Imagine that you are one of your busy customers. It’s been a long day. You have been in and out of long meetings, handling e-mails that are swarming your inbox, and putting out fire after fire while you work through your lunch. There is one more telephone call you need to make. After dialing and you hear two rings followed by a representative saying, “Thank you for calling, please hold.”

According to Woman’s World Magazine, the average person spends about 1.2 years on hold.

Did your skin just crawl? Mine did. That could be the first impression that caller has of your business. Bringing back the old customary standards that we once took for granted may be just what you need to add that extra touch of humanity to your client’s on hold experience. So I say start by taking a look at your Hold Procedures! If you have never addressed them, now’s the time to start.

In my experience, most businesses no longer train their staff on hold etiquette; assuming these are common sense skills that all new hires should know. Trust me – they don’t.

The Ultimate Guide — 3 Best Practices for Putting the Client on Hold

STEP ONE: Remember who holds the power.

Consider this; when a customer calls your business they hold all the power and control. They alone decide whether your company will profit from their business…and believe me they want you to fight for it and earn it. Yet even though they hold all this power, each time you put them on hold you are essentially demanding that they give you a sacrifice…of their valuable time.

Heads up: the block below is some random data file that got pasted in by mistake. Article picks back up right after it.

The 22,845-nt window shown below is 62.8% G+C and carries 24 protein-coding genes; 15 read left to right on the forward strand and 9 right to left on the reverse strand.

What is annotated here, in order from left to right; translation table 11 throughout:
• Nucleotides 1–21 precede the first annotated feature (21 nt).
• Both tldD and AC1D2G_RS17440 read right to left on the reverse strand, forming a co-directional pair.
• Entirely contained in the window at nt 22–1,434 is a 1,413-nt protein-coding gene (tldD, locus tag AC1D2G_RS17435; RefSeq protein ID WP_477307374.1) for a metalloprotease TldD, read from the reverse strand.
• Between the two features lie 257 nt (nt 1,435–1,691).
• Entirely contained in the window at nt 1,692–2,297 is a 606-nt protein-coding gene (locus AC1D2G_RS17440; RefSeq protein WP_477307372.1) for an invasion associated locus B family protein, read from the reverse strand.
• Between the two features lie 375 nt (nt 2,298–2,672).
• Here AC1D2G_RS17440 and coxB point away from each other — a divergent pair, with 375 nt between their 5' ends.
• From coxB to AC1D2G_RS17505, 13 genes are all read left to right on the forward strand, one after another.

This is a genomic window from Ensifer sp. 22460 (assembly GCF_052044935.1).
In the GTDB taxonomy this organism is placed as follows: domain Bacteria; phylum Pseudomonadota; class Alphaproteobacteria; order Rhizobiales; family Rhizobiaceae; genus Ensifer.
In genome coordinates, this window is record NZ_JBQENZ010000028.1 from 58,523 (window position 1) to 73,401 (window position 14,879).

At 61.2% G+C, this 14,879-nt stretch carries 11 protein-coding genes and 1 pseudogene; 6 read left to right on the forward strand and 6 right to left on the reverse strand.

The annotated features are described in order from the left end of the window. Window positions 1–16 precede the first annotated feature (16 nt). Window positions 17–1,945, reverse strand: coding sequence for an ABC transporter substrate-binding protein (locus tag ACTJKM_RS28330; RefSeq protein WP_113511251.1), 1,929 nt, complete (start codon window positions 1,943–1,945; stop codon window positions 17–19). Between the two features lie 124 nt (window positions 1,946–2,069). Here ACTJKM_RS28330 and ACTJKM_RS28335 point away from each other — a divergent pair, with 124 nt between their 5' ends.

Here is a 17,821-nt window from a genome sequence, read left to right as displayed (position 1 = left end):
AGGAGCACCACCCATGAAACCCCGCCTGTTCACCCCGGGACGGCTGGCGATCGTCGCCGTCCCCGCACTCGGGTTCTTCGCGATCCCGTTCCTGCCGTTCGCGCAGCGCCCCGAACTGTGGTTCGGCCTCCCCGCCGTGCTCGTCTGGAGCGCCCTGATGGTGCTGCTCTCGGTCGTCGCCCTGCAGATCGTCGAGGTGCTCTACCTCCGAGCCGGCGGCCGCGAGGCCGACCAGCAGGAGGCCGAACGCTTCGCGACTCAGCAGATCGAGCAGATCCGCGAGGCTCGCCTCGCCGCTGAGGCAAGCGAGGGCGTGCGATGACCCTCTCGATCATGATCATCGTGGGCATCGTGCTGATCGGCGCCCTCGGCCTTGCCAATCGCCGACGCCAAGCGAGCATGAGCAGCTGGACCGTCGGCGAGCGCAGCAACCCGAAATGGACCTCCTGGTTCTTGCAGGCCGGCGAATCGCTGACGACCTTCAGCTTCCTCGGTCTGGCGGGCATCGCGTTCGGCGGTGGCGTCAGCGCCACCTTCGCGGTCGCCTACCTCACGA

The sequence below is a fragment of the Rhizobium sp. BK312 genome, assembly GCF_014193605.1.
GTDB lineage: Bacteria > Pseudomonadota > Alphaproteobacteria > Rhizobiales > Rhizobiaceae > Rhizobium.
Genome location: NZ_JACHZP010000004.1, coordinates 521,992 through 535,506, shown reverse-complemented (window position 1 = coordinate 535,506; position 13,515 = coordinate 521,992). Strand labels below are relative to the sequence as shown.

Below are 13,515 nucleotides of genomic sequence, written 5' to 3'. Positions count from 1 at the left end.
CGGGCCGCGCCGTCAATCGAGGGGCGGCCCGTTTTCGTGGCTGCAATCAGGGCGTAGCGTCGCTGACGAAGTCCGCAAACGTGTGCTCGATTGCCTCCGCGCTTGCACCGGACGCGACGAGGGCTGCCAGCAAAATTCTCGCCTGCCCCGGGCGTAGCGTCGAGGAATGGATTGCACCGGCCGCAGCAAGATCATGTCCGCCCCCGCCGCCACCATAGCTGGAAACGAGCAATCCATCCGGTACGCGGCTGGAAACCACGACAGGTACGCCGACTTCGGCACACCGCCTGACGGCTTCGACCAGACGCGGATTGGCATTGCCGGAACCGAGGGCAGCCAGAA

Your hold tactic is essentially a power play of sorts when you think about it. Subconsciously many clients immediately sense this power shift and put their walls up. (Have you ever noticed that sometimes clients seem really agitated when you come back to them after a period of hold time?)

Train your staff to respect that the client holds the power and that their time is a valuable sacrifice that you have not yet earned. Each client should be treated as though they were delivering the employee’s annual review. I expect my employees to regard my clients with the same level of esteem as they do for me.


STEP TWO: Use those manners your elders taught you.

Make it a point to never put someone on hold without first asking their permission and explaining the reason for the wait. Which sounds better?
Hold please” or “Mr. Smith, I need a moment to look up your records. Would you mind holding while I find them please?” I guarantee that your customers would choose the second option.

Approximately 8 to 15% of a company’s customer base is lost each year. Of this, 68% is due to indifferent or negative phone treatment.
Oren Harari of The Tom Peters Group

If you need to keep a customer on hold for more than a minute at a time, come back to check on them. During this checking back period make sure to apologize for the wait, and offer them an option to get out of holding. Remember their time is as valuable to them as yours is to you. “Mr. Smith, I’m sorry to keep you waiting. I am having a bit if difficulty locating your records. It may be a few more minutes. Would you be ok holding or would you prefer a call back?” If they choose to hold, continue to check back with them often asking the same question if you need to return them to holding.